NbS are often associated with sustainable urban development, as their simultaneous provision of social, environmental and economic co-benefits makes them a strong investment opportunity for sustainable urban planning – contributing to increased amenity and property values and reducing noise and air pollution. As well as the Green Infrastructure and Biodiversity Plan, Barcelona’s department for Ecology, Urban Planning, Infrastructures and Mobility has focused on improving the ecological values of the city through many other urban greenery and biodiversity initiatives. One of the key types of GI that the plan focuses on is green corridors. Running parallel along roads, these strips have a high presence of vegetation, and are used to separate pedestrians and bicycles from heavy traffic. These corridors cross the urban fabric of the city, ensuring connectivity between the various green spots within the city
In 2015, Passeig de Sant Joan was redeveloped into one of the first green corridors in Barcelona, with the aim of supporting the ecological and social connectivity within the city. The 1.2km green promenade connects the district of Gracia with Park Ciutadella, distributing space between wide pedestrianised areas, two car lanes and a bidirectional cycle lane. The redevelopment has improved the connectivity and functionality of the area, and added significant social and environmental benefits.
NbS for well being and social cohesion
Multiple social co-benefits also occur as a result of access and availability to urban green space. These include providing benefits to human physical and mental health, offering educational services, and supporting social cohesion by creating a sense of place. Barcelona is a city that struggles with urban segregation, social exclusion and inequalities. In the city’s Strategy for Inclusion and Reducing Social Inequality, ‘improving urban spaces, greenery and biodiversity’ is outlined as a necessary action to reduce territorial social inequalities. The Green Infrastructure and Biodiversity Plan also identifies the positive effect that NbS can have on wellbeing and quality of life, promoting programmes to transform parks and gardens into recreational spaces to improve wellbeing and social cohesion.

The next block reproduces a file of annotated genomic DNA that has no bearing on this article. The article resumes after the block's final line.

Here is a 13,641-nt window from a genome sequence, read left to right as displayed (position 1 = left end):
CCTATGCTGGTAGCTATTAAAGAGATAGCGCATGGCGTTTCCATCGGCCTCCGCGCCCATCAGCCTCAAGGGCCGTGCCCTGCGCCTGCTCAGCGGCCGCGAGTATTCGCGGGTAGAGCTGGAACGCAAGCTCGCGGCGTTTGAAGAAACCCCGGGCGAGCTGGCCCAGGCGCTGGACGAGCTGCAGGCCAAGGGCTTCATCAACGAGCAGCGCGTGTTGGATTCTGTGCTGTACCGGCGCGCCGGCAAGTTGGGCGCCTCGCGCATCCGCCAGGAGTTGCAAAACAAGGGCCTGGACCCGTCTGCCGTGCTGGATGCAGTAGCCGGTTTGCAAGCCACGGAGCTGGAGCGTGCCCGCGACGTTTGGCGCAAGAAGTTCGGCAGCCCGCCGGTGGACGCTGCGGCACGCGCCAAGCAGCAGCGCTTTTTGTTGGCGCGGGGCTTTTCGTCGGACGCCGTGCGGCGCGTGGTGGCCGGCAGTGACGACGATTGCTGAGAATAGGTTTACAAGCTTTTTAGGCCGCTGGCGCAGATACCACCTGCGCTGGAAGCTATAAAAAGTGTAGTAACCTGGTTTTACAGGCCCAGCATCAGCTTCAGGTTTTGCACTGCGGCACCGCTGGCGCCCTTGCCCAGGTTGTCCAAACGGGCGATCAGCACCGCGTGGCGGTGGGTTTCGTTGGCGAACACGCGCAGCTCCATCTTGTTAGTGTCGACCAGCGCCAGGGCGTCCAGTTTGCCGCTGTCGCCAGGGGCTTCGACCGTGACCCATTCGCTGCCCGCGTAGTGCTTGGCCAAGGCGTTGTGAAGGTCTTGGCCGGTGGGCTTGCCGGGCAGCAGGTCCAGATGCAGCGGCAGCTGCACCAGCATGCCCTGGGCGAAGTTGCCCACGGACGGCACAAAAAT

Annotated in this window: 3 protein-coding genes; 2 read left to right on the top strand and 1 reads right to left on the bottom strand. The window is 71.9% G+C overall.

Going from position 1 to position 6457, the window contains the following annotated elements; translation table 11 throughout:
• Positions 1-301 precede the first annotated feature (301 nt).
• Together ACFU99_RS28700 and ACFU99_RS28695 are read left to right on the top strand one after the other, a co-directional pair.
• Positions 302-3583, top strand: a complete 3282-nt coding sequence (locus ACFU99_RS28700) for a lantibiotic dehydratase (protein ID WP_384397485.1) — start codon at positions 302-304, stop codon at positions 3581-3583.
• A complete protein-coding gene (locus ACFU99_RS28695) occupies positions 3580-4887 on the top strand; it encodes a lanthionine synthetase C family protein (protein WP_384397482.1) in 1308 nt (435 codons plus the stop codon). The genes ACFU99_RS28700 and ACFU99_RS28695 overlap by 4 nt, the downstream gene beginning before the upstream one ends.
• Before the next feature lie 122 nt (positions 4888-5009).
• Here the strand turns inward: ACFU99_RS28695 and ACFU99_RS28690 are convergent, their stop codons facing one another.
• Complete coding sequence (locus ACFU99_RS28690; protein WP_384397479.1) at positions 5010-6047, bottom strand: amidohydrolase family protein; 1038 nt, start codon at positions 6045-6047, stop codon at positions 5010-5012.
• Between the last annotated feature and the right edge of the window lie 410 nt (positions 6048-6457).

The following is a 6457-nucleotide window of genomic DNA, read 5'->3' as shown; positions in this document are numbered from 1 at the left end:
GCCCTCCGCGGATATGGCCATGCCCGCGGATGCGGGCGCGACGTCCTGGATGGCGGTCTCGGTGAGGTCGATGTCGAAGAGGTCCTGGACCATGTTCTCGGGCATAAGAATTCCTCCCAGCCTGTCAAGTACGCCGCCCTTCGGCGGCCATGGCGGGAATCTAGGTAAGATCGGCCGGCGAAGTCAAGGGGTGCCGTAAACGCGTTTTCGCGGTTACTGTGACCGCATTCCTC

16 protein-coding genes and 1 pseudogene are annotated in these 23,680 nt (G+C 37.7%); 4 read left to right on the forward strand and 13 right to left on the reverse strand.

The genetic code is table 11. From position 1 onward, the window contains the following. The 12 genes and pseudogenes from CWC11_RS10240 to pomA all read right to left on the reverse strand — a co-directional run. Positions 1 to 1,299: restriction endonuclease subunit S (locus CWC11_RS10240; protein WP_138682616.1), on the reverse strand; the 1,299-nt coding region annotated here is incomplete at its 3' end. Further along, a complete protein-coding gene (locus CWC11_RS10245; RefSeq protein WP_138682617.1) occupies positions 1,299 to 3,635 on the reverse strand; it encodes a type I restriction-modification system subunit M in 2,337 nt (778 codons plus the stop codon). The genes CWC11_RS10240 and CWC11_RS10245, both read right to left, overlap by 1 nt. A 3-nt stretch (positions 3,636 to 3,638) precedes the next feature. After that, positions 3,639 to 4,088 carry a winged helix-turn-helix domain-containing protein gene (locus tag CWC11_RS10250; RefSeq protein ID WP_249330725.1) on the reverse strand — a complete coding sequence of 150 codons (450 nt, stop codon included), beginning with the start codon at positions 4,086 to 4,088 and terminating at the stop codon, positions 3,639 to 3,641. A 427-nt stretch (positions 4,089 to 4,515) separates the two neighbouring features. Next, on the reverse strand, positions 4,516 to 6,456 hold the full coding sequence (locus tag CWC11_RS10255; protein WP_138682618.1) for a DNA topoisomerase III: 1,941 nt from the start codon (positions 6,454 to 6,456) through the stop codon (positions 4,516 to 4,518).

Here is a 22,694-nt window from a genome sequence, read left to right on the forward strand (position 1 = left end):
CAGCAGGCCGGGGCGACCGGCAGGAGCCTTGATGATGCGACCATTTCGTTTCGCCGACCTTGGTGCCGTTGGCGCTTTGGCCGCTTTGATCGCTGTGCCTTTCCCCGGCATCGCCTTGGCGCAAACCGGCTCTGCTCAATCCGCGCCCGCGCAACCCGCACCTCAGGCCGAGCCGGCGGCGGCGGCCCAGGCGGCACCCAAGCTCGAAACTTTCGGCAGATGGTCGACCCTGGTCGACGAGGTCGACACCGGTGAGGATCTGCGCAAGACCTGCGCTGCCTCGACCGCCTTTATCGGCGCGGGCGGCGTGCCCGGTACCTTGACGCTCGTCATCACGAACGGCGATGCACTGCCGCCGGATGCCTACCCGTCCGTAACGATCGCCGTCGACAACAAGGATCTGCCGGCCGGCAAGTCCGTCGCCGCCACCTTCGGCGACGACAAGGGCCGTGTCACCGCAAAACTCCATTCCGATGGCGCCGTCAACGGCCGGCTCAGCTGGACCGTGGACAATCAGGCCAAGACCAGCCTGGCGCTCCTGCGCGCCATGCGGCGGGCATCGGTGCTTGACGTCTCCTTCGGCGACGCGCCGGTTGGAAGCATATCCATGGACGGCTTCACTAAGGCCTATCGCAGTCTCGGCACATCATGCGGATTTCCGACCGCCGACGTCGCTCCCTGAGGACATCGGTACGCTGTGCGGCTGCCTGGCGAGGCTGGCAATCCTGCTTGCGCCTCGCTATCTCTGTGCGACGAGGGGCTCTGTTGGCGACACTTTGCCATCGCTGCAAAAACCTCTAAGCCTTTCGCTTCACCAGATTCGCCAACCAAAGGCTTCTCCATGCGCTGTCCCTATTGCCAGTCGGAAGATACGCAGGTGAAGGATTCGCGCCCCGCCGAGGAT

As Covid-19 vaccines programmes begin and the world asks how we can provide safer, socially beneficial environments in our cities, national, regional and urban policy is gearing up to respond to challenges and stresses that have become more exposed during the pandemic. They have a window to capture the low traffic, low consumption quiet of lockdowns and confinements, to create policies and actions that align NbS; supporting nature, generating employment and increasing resilience. As Stephan Barthel et al. discuss in their recently published paper, Urban nature as a source of resilience during social distancing amidst the coronavirus pandemic, the importance of nature during the pandemic demonstrates that the greening of cities is not just an opportunity to redistribute urban space away from vehicles, but is in fact addressing a need for more intense contact with nature in cities.
Barcelona has used the pandemic as a catalyst for continued improvement of its green infrastructure, accelerating the release of its ambitious 10-year plan to turn the entirety of the Eixample district into one big superblock.The area will become greener, pedestrian-friendly and almost entirely car-free, with a network of 21 green hubs and 21 neighbourhood squares, and the aim of making one out of every three streets a green hub. Improving walkability, quality of life and health of its residents and supporting the biodiversity of its plant and insect species. Take a look at the winning schemes for the green transformation here.
Whilst we appear to be nearing the end of the COVID-19 pandemic, the importance of green space in cities has never been more notable. NbS provide the social, cultural and economic co-benefits we need, whilst supporting the climate agenda and enhancing the natural environment of cities.
by Alex Couling, Hardee Yadav, Isaac Murray